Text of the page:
A stray note on the history of science fiction, in relation to theatrical absurdity qua independent but relatable phenomenon, via the intermediation of McGuffins, actual and potential, scientifical, metaphysical and occasionally fistical, and suchish chickenegg castings of shadows …
The note is: Beckett’s 1930 poem, “Whoroscope”, seems like an interesting work to think about.
It also seems worth chicking and eggsamining how Beckett and co. came close to satirizing, avant lalettre, Gernsback’s glorious goose egg of a golden coinage, ‘scientifiction‘. But I see that Gernsback actually proposed the term a few years earlier, in 1926. So that would be upsetting the eggcart before the chicken. And we wouldn’t want to do that o no.
Why am I thinking these thoughts? In part because I’m reading Martin Esslin, The Theatre of the Absurd [amazon] – on the iPad! It’s interesting. And it’s just what I wanted my iPad to do for me. Old good books re-released in inexpensive e-book format.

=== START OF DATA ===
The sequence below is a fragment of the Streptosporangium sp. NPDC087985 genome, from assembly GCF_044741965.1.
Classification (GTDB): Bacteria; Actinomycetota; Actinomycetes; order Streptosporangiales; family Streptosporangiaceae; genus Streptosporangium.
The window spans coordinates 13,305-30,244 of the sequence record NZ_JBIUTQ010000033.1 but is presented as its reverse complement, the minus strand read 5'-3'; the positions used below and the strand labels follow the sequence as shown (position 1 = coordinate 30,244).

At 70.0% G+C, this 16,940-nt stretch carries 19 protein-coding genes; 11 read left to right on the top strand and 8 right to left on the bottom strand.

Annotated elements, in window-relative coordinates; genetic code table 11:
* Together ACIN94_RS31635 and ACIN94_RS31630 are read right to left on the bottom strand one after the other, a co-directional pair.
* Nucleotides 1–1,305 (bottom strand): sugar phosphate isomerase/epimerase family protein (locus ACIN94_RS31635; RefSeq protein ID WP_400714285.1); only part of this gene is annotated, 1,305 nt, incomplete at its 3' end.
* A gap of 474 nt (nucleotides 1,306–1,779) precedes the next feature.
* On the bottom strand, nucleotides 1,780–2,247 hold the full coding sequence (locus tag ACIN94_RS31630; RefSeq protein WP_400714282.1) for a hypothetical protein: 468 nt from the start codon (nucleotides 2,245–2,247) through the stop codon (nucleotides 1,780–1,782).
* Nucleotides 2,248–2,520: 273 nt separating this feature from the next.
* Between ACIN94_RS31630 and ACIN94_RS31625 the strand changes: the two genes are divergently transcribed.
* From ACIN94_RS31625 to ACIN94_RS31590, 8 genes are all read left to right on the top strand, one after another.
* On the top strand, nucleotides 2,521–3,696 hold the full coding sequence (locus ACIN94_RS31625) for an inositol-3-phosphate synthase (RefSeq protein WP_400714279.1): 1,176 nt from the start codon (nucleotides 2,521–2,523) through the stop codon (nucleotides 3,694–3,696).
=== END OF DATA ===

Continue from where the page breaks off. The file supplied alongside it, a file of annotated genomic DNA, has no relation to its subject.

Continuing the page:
Couple quick thoughts about that. First, the thing has tons of typos and really quite serious transcription errors. Obviously an OCR effort, from a paper, pre-e-text. It’s not just that it’s got no page numbers, as noted in a previous thread. It’s really textually kinda sloppy. Not better than a Gutenberg text, certainly. But still it is more useful to a scholar than a better-edited scholarly paper edition would be. Because I feel that now, for the first time, I can be a good note-taker, which has always been my weakness. I loath the transaction costs of interrupting my reading to scribble stuff and this bad habit has been compounded by being an obsessive polisher. I don’t like taking notes that are sloppy enough. I end up just plain writing. And then I stop reading. So my reading-writing life has, my whole adult life, lacked that solid, note-taking middle. But now my iPad, with its functional – but only just – keypad is encouraging me to hit that sweet spot of sending myself telegraphs, in suitably telegraphic style, that I will receive from me in the future, for memory’s sake. Obviously your mileage may vary, but I feel that this device will be what it should be: a crutch for my mental weakness, not just more stimulant to fuel the ADD that I, like everyone else, suffer from. The iPad encourages efficient note-taking and discourages the dissolution of the mind into the candysugar shards of multitasking, i.e. reading blogs all day.